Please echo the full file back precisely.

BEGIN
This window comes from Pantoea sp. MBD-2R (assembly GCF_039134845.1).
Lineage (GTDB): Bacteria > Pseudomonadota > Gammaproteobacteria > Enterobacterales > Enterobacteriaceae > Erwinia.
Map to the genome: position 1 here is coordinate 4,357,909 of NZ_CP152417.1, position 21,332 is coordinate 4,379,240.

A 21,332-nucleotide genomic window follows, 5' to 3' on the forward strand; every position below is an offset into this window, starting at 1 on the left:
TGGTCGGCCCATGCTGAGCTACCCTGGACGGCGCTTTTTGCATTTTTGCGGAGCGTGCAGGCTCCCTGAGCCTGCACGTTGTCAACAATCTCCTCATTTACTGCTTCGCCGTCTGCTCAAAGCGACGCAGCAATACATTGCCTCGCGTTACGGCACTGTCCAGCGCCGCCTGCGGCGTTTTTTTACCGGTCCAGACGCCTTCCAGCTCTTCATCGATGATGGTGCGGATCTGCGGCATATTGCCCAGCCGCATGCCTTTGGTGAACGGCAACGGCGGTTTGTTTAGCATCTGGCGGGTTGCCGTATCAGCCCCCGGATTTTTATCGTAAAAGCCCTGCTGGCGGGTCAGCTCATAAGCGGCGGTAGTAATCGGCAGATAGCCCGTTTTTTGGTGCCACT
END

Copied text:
This window comes from Pantoea sp. MBD-2R (assembly GCF_039134845.1).
Lineage (GTDB): Bacteria > Pseudomonadota > Gammaproteobacteria > Enterobacterales > Enterobacteriaceae > Erwinia.
Map to the genome: position 1 here is coordinate 4,357,909 of NZ_CP152417.1, position 21,332 is coordinate 4,379,240.

A 21,332-nucleotide genomic window follows, 5' to 3' on the forward strand; every position below is an offset into this window, starting at 1 on the left:
TGGTCGGCCCATGCTGAGCTACCCTGGACGGCGCTTTTTGCATTTTTGCGGAGCGTGCAGGCTCCCTGAGCCTGCACGTTGTCAACAATCTCCTCATTTACTGCTTCGCCGTCTGCTCAAAGCGACGCAGCAATACATTGCCTCGCGTTACGGCACTGTCCAGCGCCGCCTGCGGCGTTTTTTTACCGGTCCAGACGCCTTCCAGCTCTTCATCGATGATGGTGCGGATCTGCGGCATATTGCCCAGCCGCATGCCTTTGGTGAACGGCAACGGCGGTTTGTTTAGCATCTGGCGGGTTGCCGTATCAGCCCCCGGATTTTTATCGTAAAAGCCCTGCTGGCGGGTCAGCTCATAAGCGGCGGTAGTAATCGGCAGATAGCCCGTTTTTTGGTGCCACT